Wave Life Sciences won’t further develop one of its most advanced medicines, an experimental treatment for nerve disorders, after a key, early-stage clinical trial found it didn’t provide a substantial benefit to patients.
High-level results disclosed Tuesday show Wave’s medicine, named WVE-004, was generally safe and well tolerated. But after about six months of treatment, participants in the drug arm weren’t faring significantly better than those getting placebos.
The Wave team is “deeply disappointed that we were not able to see any evidence of potential benefits that would be expected to drive meaningful outcomes for these patients,” Paul Bolno, the company’s CEO, said in a statement. “Our hope is that these data can help advance future research, and we are committed to sharing results with the community at an upcoming medical congress.”
Wave’s study enrolled 35 people with either amyotrophic lateral sclerosis or frontotemporal dementia, two diseases in which nerve cells progressively degrade.
WVE-004, meanwhile, is what’s known as an “antisense” therapy, meaning it stops cells from turning genetic material into harmful or unwanted proteins. Wave specifically designed the drug to block mutant versions of “C9orf72,” a gene scientists have long associated with nerve-destroying disorders like ALS and FTD.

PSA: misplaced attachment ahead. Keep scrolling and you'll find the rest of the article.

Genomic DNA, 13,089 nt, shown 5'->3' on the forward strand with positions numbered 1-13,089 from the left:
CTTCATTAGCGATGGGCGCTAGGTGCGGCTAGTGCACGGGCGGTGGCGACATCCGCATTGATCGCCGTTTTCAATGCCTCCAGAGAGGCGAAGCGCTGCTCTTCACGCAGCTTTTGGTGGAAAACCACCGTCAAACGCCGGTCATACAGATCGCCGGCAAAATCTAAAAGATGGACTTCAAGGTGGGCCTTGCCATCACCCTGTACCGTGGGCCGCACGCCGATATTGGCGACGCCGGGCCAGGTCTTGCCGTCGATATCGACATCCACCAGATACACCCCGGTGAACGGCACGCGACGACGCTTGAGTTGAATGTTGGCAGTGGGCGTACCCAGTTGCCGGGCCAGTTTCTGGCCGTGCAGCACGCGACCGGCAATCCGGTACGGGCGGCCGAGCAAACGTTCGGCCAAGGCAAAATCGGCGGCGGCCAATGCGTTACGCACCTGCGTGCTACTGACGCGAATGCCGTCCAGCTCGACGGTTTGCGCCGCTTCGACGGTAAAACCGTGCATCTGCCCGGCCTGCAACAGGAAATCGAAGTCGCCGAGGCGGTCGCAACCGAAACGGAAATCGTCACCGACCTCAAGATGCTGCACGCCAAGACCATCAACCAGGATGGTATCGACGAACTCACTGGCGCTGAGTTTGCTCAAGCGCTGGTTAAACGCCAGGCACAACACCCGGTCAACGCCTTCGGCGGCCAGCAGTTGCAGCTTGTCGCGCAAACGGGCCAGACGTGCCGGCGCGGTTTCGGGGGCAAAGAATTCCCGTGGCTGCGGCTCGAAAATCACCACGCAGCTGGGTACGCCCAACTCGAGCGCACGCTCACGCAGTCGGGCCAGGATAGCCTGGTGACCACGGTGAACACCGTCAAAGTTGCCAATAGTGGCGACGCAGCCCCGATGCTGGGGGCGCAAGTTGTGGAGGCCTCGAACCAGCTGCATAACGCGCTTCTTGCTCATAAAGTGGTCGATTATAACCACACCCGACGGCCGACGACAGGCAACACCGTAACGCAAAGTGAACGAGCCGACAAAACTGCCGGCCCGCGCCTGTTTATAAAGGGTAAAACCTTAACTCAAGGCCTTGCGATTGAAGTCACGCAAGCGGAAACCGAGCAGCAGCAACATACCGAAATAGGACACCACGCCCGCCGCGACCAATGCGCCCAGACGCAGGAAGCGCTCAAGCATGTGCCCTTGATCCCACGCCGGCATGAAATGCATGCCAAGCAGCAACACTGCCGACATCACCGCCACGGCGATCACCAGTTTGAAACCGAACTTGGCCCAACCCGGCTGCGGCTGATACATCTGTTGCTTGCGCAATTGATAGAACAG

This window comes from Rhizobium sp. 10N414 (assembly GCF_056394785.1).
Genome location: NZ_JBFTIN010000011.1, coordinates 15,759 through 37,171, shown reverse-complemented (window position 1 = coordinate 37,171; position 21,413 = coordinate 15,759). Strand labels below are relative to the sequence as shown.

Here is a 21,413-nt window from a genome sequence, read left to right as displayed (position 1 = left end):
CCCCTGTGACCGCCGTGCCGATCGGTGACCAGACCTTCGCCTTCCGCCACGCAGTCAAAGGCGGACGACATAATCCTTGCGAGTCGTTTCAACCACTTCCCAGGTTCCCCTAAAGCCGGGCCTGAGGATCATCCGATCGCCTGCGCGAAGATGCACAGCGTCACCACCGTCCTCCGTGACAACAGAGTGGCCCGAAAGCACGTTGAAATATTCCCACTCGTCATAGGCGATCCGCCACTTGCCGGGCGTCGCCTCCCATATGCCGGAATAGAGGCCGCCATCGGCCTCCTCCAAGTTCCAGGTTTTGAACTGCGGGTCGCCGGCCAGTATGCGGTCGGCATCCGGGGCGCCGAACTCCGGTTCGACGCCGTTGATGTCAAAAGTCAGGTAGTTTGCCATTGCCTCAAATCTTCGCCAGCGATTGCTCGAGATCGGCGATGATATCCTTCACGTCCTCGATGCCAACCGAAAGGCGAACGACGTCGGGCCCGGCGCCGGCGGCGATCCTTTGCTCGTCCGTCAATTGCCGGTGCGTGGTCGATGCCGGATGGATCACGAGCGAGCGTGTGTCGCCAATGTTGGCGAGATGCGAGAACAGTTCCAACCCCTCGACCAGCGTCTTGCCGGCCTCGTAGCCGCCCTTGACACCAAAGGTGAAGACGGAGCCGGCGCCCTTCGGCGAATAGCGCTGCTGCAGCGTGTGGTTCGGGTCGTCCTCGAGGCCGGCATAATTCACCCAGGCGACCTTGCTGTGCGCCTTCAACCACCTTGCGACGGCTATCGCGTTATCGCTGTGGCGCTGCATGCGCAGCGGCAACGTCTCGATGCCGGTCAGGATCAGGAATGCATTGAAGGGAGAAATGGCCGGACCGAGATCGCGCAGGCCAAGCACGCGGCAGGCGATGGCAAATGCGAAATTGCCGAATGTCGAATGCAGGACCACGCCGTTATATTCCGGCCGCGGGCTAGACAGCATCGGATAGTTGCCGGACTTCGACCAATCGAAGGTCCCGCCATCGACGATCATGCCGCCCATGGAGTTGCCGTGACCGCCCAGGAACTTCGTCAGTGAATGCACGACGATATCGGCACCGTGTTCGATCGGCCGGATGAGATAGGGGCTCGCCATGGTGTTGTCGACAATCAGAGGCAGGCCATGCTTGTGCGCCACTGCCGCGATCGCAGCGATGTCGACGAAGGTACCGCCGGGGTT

Wave said its drug does appear to be working as intended. The study found patients on WVE-004 had “robust, sustained reductions in poly(GP),” a protein that, according to some research, reflects the activity of mutant C9orf72.
“These data do reinforce that our preclinical data on target engagement and pharmacology are translating in the clinic,” Bolno said, adding that Wave is now more confident in its other drug programs targeting illnesses like Huntington’s disease and Duchenne muscular dystrophy.
However, the reductions seen in the WVE-004 trial didn’t improve patients’ function or stabilize their disease.
The study also explored whether Wave’s drug had an effect on another protein of interest to ALS researchers, “neurofilament light chain,” and got mixed results. The study evaluated three different doses of WVE-004 and found an undesirable outcome in two of those groups, with neurofilament light chain levels increasing in the fluid surrounding patients’ brains and spines.
Wave said its decision to end the WVE-004 program was based on the poly(GP) data and the “absence of biomarkers reasonably likely to predict clinical outcomes.”
Founded in 2012, Wave and its genetic medicine technology have attracted interest from both large pharmaceutical firms and public investors. The company raised $102 million through an initial public offering in 2015, and has counted Pfizer, Takeda Pharmaceutical and, more recently, GSK as partners.
Yet, Wave has also hit a string of research setbacks. In 2019, for instance, one of the company’s experimental therapies for Duchenne disappointed in an early-stage trial, leading its development to be discontinued.
A little over a year later, Wave shelved two drugs for Huntington’s after studies found them not significantly better than placebos.
The company’s stock has lost much of its value over the past five years, and currently trades at just under $4 per share.